Nikkei India Services PMI at 51 in April

With the growth of manufacturing production also softening to a seven-month low, the seasonally adjusted Nikkei India Composite PMI Output Index fell from 52.7 in to 51.7 in April.

May 06, 2019 05:05 IST India Infoline News Service

The Indian service sector lost momentum in April, with rates of new business and output growth both cooling to seven-month lows. Falling from 52 in March to 51 at the start of the 2019 financial year, the seasonally adjusted Nikkei India Services Business Activity Index pointed to the weakest upturn in output since last September. Moreover, the headline figure dipped below the average seen over 2018 (51.6). Growth was linked to greater bookings, improved facilities and effective marketing, though curbed by competitive pressures and the elections.

“That said, predictions that economic conditions will normalise after the elections underpinned optimism regarding the outlook and supported a stronger upturn in employment. At the same time, rates of inflation for input costs and output charges remained weak by historical standards,” as per Nikkei India Services PMI data.

With the growth of manufacturing production also softening to a seven-month low, the seasonally adjusted Nikkei India Composite PMI Output Index fell from 52.7 into 51.7 in April. The latest figure was indicative of a slight pace of expansion in an aggregate activity that was weaker than seen on average over the series history.

Input price inflation in India’s service economy moderated to the second-slowest rate recorded in almost two years. In fact, close to 98% of companies indicated unchanged cost burdens from March. Across the private sector, the latest increase in input prices was the least pronounced in close to two-and-a-half years.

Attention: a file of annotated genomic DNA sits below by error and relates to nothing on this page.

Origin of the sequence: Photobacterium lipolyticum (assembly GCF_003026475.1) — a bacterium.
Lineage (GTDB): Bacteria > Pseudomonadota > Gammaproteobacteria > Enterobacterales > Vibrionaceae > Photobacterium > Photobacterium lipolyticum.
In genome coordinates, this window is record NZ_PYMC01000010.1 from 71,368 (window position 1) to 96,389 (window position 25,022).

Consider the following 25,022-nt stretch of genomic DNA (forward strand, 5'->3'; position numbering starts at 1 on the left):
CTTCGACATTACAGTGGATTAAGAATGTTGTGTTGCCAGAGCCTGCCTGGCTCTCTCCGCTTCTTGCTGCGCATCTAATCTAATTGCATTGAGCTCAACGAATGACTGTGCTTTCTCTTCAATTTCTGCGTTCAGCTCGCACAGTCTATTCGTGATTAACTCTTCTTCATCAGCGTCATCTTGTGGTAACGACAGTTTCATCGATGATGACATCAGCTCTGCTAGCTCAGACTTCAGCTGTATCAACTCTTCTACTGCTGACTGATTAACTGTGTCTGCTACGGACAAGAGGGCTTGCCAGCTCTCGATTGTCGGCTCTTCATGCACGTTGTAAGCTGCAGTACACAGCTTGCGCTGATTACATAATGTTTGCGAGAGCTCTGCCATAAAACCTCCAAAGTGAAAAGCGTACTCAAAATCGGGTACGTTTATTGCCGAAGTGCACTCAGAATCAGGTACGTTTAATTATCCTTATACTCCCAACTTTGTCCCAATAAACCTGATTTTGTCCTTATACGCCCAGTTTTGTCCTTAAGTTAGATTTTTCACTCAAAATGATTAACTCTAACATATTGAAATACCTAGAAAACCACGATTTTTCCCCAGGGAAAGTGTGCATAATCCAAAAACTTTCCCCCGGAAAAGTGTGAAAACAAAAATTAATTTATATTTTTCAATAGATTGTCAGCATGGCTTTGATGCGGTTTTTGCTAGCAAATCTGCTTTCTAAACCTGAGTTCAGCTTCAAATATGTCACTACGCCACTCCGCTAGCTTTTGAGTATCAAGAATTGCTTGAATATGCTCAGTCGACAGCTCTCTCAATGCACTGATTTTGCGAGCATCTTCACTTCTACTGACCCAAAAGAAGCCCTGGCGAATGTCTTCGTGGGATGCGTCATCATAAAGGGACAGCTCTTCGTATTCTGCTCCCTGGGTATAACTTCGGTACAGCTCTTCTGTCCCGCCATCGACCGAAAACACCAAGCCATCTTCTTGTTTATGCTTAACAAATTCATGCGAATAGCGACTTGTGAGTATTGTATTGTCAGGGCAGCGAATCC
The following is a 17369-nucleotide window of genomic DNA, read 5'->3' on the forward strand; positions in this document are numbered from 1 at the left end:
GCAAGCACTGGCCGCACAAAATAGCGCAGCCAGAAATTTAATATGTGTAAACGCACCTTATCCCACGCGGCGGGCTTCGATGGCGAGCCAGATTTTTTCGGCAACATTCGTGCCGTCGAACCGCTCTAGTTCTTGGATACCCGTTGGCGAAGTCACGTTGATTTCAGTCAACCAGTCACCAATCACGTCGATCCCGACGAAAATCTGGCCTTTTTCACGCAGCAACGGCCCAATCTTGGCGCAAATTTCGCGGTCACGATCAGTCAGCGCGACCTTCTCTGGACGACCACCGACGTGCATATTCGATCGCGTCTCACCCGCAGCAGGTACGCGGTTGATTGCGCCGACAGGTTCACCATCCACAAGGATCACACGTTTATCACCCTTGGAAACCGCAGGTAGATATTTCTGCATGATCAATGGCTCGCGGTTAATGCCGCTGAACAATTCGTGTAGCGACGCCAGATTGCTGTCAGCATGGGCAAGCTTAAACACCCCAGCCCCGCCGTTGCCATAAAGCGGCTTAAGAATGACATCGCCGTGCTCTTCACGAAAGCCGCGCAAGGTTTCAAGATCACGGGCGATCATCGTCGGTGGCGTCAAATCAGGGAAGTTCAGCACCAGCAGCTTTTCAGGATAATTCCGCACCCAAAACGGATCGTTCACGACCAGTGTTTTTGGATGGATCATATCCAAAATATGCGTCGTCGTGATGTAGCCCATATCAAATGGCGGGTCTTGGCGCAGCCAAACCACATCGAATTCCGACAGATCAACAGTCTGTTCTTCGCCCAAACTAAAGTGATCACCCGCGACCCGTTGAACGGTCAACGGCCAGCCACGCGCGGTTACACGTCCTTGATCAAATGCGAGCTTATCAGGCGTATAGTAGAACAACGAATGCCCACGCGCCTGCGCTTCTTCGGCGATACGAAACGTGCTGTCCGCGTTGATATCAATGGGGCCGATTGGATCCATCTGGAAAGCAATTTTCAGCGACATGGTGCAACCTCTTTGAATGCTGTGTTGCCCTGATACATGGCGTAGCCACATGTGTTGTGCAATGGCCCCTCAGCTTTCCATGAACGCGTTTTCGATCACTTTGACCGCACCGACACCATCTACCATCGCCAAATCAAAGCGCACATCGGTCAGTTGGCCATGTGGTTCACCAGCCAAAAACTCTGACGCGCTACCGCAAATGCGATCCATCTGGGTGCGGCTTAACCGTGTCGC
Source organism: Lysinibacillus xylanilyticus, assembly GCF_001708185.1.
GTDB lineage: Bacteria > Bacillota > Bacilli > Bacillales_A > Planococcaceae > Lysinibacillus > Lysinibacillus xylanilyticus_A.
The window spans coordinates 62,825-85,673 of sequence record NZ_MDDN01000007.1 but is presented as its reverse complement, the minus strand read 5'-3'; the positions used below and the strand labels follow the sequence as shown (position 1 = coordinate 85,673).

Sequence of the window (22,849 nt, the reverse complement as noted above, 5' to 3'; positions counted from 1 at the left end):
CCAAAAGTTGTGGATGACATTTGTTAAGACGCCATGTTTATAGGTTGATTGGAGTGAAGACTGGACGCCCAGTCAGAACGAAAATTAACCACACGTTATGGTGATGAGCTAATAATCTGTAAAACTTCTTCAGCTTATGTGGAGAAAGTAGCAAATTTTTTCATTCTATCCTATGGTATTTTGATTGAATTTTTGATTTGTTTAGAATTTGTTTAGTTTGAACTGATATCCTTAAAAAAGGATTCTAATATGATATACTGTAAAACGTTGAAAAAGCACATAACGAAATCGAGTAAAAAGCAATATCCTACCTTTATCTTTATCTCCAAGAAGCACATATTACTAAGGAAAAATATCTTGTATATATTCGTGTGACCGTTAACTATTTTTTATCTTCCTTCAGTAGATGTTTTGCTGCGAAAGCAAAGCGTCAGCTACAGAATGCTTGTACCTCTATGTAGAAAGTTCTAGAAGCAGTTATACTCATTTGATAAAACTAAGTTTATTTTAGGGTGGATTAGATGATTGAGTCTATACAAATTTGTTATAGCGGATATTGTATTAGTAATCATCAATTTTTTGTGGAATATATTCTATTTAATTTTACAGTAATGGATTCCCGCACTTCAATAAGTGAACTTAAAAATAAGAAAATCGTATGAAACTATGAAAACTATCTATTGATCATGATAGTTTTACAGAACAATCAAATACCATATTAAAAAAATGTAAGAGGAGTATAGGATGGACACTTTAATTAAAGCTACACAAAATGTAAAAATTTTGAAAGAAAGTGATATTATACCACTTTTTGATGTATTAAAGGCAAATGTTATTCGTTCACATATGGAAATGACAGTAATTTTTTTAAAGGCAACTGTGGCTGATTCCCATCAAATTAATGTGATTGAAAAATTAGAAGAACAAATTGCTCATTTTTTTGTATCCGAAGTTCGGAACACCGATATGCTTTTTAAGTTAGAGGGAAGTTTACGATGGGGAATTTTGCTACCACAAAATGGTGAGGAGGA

Commenting on the Indian Services PMI survey data, Pollyanna De Lima, Principal Economist at IHS Markit, and author of the report, said, “Although the Indian private sector economy looks to be settling into a weaker growth phase, much of the slowdown was linked to disruptions arising from the elections and companies generally foresee improvements once a government is formed. “However, voting was not the only reason cited for the slowdown. In the service sector, competitive conditions and a shift towards online bookings among customers reportedly restricted new business gains and in turn growth of activity.”

On a more positive note, the labour market is showing resilience as companies hired extra staff at an accelerated pace. “Another key takeaway from the latest results is the lack of inflationary pressures in both the manufacturing and service sectors, which coupled with slower economic growth offers room for a further cut to the benchmark repurchase rate,” Pollyanna De Lima added.

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